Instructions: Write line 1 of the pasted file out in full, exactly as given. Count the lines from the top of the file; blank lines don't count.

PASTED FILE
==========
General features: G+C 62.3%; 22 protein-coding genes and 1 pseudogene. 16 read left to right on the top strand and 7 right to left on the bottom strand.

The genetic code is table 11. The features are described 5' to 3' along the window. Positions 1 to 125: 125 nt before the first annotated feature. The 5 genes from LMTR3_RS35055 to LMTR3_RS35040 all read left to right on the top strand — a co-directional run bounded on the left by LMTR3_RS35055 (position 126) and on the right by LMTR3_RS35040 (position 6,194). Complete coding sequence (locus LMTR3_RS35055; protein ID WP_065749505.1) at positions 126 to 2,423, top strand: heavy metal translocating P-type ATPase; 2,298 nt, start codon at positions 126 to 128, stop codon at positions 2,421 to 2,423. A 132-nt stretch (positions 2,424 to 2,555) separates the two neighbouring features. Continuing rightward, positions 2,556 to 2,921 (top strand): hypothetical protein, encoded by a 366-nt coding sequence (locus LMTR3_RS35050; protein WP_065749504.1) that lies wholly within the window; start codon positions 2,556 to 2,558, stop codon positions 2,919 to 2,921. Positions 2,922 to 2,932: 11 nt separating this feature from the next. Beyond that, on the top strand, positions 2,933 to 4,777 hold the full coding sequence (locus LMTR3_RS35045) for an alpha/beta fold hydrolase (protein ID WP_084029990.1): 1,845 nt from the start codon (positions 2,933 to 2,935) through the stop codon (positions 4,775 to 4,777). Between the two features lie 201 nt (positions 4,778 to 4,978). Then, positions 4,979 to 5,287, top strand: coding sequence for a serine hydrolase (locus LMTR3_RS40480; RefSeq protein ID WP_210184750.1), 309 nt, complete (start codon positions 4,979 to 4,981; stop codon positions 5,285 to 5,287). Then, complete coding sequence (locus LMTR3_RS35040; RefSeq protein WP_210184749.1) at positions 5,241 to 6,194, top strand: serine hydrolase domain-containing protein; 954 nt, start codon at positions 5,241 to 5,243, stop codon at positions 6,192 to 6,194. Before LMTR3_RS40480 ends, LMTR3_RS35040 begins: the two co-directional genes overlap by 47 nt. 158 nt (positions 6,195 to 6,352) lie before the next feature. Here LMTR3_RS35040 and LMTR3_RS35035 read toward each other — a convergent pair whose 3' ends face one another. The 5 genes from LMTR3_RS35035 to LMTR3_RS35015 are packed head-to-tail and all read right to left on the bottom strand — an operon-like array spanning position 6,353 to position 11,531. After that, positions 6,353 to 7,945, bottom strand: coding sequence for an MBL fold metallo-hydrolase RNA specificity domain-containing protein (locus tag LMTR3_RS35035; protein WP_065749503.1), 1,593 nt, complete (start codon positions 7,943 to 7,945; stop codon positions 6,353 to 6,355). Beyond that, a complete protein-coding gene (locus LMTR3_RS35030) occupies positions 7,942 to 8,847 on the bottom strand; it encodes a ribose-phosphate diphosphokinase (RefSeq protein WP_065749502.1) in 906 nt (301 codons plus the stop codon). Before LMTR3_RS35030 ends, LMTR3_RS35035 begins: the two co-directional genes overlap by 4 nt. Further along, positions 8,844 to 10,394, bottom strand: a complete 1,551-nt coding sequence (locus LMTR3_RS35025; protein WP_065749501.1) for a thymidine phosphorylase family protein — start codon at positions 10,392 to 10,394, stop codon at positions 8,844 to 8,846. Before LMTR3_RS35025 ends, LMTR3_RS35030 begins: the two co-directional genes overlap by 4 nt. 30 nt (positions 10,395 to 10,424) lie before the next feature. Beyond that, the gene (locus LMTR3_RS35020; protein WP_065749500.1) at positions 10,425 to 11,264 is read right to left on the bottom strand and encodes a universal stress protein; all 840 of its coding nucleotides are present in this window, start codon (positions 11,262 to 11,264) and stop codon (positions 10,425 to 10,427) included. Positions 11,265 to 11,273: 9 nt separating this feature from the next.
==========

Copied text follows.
General features: G+C 62.3%; 22 protein-coding genes and 1 pseudogene. 16 read left to right on the top strand and 7 right to left on the bottom strand.